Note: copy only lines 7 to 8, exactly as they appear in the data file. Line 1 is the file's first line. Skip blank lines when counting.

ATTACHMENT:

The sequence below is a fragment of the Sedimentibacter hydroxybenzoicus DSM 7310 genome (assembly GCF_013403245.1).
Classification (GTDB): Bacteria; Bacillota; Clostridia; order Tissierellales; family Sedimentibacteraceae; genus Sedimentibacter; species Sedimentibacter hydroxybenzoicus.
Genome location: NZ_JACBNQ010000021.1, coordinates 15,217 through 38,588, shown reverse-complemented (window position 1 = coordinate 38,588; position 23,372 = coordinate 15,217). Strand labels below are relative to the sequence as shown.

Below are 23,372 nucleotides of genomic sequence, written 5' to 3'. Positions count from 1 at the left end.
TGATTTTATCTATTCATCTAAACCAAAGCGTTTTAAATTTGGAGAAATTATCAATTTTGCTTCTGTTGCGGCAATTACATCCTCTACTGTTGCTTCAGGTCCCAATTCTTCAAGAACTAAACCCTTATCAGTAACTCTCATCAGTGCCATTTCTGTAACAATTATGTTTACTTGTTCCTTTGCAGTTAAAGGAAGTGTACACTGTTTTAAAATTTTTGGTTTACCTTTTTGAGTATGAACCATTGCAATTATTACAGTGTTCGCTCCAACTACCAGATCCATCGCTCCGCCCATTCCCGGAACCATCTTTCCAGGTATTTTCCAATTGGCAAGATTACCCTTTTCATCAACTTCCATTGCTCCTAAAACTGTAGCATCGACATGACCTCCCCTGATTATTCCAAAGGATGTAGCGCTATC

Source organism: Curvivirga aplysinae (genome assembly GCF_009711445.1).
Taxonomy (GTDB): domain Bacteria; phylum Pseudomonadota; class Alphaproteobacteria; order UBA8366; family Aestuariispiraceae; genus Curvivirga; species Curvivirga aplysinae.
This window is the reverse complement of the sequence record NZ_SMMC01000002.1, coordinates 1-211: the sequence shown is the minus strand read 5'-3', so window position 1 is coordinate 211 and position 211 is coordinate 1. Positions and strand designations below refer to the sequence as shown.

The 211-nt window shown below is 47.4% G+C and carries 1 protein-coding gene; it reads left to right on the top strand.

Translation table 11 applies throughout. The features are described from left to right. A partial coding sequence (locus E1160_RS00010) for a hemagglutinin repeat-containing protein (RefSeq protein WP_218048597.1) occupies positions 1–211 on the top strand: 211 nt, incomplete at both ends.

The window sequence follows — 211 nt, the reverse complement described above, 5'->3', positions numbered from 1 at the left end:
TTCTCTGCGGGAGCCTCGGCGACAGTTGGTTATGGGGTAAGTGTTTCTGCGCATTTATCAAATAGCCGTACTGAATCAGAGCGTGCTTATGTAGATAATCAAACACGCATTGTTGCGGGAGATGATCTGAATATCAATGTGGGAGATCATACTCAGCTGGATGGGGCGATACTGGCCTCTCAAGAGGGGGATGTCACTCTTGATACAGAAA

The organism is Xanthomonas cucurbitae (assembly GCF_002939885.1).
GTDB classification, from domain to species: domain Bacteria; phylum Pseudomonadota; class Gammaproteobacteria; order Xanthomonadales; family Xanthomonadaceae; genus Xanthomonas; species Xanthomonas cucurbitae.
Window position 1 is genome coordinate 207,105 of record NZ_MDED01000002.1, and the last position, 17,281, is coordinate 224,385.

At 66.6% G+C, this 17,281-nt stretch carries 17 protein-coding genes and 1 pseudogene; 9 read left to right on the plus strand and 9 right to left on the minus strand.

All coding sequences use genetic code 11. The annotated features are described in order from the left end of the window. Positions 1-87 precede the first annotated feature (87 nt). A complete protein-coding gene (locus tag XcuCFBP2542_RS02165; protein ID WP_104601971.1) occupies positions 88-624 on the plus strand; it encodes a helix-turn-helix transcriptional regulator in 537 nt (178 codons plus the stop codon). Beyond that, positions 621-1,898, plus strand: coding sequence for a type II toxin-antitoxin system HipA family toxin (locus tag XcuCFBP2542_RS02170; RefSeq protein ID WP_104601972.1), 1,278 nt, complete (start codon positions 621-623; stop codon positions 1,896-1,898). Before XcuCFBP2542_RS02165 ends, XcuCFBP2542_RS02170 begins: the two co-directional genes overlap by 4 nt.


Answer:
Taxonomy (GTDB): domain Bacteria; phylum Pseudomonadota; class Alphaproteobacteria; order UBA8366; family Aestuariispiraceae; genus Curvivirga; species Curvivirga aplysinae.
This window is the reverse complement of the sequence record NZ_SMMC01000002.1, coordinates 1-211: the sequence shown is the minus strand read 5'-3', so window position 1 is coordinate 211 and position 211 is coordinate 1. Positions and strand designations below refer to the sequence as shown.